Should I stay or should I go? - Afraid of n/ four years of Bush term?

Talk about anything here.

Should I stay or should I go? - Afraid of n/ four years of Bush term?

No, everything will be just peachy for me.
No, I'm going to be a very unhappy guy. Don't touch me.
I'm skeptical...
No votes
I don't care...
No votes
Total votes: 12

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Post by Industry »

That was interesting. But I disagree with the premise. I don't think the actions of George Bush or John Kerry will create more or less terrorists. Unless one of them has secret plans to:
a) Let Israel be wiped from the earth.
b) End the world's dependence of MidEast Oil, and therefore our interests in that region (they'd also have to find a way to make the world forget how to make a nuclear weapon).
However, I disagree with the article's subtle indictment of John Kerry and lauding of George W. Bush. I'll take it on point by point.

* It claims that, "Prior to George W. Bush, American policy towards Islamic extremism was basically one of malign neglect." This should actually read "prior to September 11th, 2001..." since George W. Bush was following the exact same policy towards Islamic extremism prior to September 11th. Read some of Richard Clark, the Reagan-Bush-Clinton-Bush anti-terrorism czar.

* "America's war on terrorism is helping recruit many new terrorists. Maybe, maybe not. There's no proof either way." I agree with this 100%. How do we know whether it is or isn't? We don't. I also agree that America's previous policy of being soft on terrorists was helping them recruit. But I would like to point out the Bush policy on Somalia is IDENTICAL if not worse than Clinton's. He is ignoring Somalia completely. But the salient point here is correct--being soft on terrorism, probably helps them recruit.

* "Under Ehud Barak--the Israeli Bill Clinton / John Kerry." This is just propaganda. John Kerry is not Bill Clinton. No more than George W. Bush is Ronald Reagan. But yes, since Ariel Sharon began open war against Palestinians the terrorist attacks have dropped, but that's more because Terrorism is a peacetime activity. During wartime, attacks on civilians is called war. This line I particularly like: "It seems possible--maybe even obvious!--that terrorist recruiting also suffered." This is a claim that the piece itself is trying to refute.

I agree with his conclusion that there is no way to know whether our current policy is creating more or less terrorists.

He is failing to recognize the obvious though when he refutes that "there is something about Islamism that causes its adherents to be less-than-rational actors." Suicide Bombers. Suicide Bombers! How more "less-than-rational" do they need to be.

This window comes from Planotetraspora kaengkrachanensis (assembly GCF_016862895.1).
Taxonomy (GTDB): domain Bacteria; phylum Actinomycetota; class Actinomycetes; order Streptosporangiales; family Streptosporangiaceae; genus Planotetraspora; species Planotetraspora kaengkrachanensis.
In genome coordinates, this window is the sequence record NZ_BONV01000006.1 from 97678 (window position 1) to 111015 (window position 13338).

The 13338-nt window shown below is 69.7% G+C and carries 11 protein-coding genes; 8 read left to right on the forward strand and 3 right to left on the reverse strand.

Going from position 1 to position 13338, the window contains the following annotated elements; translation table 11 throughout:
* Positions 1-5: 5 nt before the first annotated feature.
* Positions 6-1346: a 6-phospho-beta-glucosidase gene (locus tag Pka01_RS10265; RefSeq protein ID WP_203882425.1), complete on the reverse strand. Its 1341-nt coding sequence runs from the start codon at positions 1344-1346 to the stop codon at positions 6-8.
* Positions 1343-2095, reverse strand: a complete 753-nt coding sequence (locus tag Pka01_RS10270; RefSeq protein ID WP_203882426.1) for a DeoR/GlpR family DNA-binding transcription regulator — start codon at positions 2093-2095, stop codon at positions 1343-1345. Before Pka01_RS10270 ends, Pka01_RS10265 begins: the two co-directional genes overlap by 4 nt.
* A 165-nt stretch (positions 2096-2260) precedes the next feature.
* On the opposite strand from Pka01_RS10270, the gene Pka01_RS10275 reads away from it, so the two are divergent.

I think you have my opinion confused with someone else's. We should absolutely be in Iraq. I don't care if he ever had Weapons of Mass Destruction, although I believe Saddam certainly would have built a nuke if we ignored/let him. Being in Iraq puts the men and women the United States trains, pays and equips to kill within fighting reach of the folks that want to kill Americans. That's why the September the 11th happened. They wanted to fight Americans but had no way to get here. So as they asked, and as so many others have asked in the past, we brought the fight to them. I just think that John Kerry: as a man who has lead men in combat under fire, as a smarter man, as a more effective leader would be better at fighting it. I think the domestic "costs" that the nation is paying to have Pres. Bush run the war is too high. His domestic policy even Nixon would be embarassed to push. I mean come on, letting coal plants create more pollution? Who the hell would advocate that for the public good?
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Post by Grignard »

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Post by mauglir »

On the topic of suicide bombers: their rationality is a matter of perspective. The people performing those acts see nothing irrational. They believe in an after-life. They believe that after-life will be better if they do certain things in their earthly life. They see nothing strange or dishonorable in their actions. It may all seem very irrational to us, but that's because we have different beliefs. And because such beliefs are based on faith, not fact, they are unlikely to change. This is where tolerance comes in. Some people can tolerate the existence of beliefs that contradict their own, other people cannot. If you are faced with a situation you feel you cannot tolerate, your choices are to either escape the situation, or try to change it through conflict. Of course conflict doesn't have to mean violence, but it usually does.